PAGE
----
The Benefits of Volunteering
Tuesday | May 31, 2016 | by Jacqueline Zarzoza
Being a volunteer is not just about helping others, but also being fully engaged in an activity. Volunteering has a unique ability to make participants involve their hearts, bodies, and minds. Most people say they live busy lives and that it is hard to find time to volunteer. However, the benefits of volunteering are as beneficial to the participant as they are to the community.
Finding the right place to volunteer can help you find friends, empower a community, learn new skills, and benefit your career. Here are the benefits I experienced through volunteer work:
Volunteering Opens Your Mind
For me, it was an enriching experience to spend time with children as they learned, played, and interacted with each other. Having the opportunity to spend an entire morning with a class of pre-kindergarten children was definitely eye opening. I discovered that four- and five-year-old children are capable of having very thoughtful conversations; they are constantly observing, listening, and learning from the world around them.
You Learn New Skills
While volunteering at a local private school, I learned a series of new skills. I put into practice what I learned in school about personal responsibility and the idea that human beings choose their own actions. In a world of limits, we will always encounter negativity, pessimism, and discouragement. Nevertheless, it is important to help give back and create positive change. I could have just seen volunteering as a challenge because English is not my first language, however, I made the decision to be a volunteer and learn as much as I could from it.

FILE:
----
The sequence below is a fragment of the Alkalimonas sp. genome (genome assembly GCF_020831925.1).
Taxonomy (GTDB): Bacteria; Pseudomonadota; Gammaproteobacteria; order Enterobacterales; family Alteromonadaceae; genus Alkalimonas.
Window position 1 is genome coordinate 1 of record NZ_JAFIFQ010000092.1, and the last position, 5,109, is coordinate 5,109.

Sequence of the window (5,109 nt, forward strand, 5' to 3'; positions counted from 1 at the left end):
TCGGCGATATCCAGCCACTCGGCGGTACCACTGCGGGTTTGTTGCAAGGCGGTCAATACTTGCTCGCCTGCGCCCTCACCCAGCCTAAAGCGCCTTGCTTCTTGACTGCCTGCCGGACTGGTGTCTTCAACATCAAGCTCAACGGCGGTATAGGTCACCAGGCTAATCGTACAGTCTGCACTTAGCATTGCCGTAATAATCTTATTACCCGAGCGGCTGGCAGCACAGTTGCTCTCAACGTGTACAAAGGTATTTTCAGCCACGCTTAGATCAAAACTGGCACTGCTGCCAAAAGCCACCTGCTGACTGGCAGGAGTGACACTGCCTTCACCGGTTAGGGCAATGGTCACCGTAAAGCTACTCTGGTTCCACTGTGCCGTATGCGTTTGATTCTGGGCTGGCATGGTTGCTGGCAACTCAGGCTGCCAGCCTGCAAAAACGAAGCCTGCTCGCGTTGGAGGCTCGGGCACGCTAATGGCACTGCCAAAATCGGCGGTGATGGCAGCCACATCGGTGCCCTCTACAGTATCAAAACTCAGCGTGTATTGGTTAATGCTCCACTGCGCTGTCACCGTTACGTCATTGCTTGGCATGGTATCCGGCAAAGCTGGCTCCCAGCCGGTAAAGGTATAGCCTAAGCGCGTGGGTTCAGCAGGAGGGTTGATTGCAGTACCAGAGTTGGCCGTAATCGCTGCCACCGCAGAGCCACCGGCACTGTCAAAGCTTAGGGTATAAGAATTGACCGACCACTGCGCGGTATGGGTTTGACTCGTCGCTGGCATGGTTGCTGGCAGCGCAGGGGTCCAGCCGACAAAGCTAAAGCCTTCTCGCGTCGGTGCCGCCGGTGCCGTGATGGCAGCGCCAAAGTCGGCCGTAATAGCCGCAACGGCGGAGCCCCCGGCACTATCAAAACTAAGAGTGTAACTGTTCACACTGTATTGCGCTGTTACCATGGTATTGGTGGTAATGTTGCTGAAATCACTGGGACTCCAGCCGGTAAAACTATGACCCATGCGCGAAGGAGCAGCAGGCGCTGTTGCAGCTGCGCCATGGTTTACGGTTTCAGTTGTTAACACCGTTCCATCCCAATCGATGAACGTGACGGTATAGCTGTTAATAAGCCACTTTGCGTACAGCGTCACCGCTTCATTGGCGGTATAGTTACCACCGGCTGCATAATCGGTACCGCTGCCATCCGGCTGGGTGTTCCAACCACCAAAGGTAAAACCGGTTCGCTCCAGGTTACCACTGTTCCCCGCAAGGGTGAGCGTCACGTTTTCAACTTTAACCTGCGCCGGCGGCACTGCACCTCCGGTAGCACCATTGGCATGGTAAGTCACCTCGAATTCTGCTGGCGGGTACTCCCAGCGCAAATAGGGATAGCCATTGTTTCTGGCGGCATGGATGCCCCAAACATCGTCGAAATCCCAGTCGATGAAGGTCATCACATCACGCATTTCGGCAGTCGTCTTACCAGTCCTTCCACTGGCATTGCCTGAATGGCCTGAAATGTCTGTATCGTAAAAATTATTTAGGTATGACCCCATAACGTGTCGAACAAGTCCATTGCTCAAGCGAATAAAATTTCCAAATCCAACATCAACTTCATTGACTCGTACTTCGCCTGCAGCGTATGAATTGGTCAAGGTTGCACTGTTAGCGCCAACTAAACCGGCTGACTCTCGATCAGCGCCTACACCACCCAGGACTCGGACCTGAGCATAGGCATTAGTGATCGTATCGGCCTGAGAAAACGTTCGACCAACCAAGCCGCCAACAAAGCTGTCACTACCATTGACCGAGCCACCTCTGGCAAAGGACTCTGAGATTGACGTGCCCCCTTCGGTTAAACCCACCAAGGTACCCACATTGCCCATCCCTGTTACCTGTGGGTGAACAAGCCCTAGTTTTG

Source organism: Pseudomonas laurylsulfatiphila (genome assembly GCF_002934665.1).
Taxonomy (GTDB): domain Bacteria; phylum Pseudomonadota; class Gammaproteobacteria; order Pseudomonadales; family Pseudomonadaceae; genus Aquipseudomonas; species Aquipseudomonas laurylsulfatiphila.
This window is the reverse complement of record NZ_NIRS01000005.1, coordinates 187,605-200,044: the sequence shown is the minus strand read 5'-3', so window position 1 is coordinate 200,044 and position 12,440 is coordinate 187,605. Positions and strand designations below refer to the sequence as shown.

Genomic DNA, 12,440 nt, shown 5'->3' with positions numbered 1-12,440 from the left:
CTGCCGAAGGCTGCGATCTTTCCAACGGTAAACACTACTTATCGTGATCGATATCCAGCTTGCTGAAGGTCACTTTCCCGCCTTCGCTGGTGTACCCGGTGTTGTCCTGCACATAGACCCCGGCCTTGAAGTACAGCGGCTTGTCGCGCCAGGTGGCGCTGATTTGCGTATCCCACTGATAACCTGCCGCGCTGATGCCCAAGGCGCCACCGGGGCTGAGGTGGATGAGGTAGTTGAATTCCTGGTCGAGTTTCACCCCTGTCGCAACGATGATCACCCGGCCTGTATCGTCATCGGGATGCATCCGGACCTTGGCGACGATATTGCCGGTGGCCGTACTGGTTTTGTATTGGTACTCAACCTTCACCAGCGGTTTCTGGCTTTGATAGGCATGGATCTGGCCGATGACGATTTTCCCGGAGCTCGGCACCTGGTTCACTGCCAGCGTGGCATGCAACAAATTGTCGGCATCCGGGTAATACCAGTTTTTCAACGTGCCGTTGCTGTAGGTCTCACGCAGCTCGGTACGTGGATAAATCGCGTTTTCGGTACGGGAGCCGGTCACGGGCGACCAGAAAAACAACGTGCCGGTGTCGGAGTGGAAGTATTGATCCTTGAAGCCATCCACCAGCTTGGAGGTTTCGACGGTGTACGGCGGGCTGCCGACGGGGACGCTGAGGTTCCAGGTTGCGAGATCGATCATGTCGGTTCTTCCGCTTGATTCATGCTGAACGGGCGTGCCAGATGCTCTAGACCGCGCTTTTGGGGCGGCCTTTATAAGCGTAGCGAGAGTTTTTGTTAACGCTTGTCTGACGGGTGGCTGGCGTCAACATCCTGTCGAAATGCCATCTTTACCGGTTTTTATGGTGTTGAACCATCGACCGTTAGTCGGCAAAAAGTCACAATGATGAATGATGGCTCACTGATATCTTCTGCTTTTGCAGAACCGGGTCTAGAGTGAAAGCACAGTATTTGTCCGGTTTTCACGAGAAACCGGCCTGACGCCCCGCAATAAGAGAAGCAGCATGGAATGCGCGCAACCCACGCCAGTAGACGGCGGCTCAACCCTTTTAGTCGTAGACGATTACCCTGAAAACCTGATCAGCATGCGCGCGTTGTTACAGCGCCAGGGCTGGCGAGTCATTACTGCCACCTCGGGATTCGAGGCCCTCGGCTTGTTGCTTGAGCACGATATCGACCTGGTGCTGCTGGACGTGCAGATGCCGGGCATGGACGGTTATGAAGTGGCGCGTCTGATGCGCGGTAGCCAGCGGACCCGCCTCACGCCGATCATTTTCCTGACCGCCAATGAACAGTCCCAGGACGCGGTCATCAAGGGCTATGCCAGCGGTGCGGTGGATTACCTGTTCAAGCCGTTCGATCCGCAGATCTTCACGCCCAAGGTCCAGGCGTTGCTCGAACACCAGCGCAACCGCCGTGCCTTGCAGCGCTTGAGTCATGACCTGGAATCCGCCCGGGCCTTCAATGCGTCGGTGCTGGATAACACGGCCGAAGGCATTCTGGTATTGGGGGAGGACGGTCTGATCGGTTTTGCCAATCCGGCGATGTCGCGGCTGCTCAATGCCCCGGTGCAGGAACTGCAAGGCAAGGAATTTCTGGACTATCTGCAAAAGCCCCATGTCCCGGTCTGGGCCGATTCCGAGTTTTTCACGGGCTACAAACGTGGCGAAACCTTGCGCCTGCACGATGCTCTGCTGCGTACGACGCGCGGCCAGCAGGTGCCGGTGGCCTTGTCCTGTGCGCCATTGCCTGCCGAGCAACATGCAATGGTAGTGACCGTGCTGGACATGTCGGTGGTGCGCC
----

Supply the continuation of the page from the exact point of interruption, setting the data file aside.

You Develop Critical Thinking Abilities
I meditated on what I learned from the book The Art of Thinking, by Vincent Ruggiero. Volunteering at a school where many things were happening was overwhelming at times, so I had to be sure I kept a positive outlook. I also engaged in critical thinking and problem-solving skills when tensions arose. For instance, I dealt with a child who presented behavioral issues which was challenging for me because I am not a teacher or a psychologist. However, I was able to develop systematic processes in the analysis of this type of situation and help the child with his abilities to learn and interact with his classmates. I am happy to say that it worked—during reading time, he participated in the question and answer session.
I encourage everyone interested in having new experiences to explore volunteer opportunities. You do not have to go far to make a difference in the lives of others. You can start in your own community—there will always be a school, nursery, religious organization, retirement home, food pantry, or charity organization waiting for people like you to help out. This volunteer project I participated in was definitely inspiring and will always remain one of my favorite experiences from my studies.
The views and opinions expressed in this article are those of the author(s) and do not necessarily reflect the official policy or position of World Education Services (WES).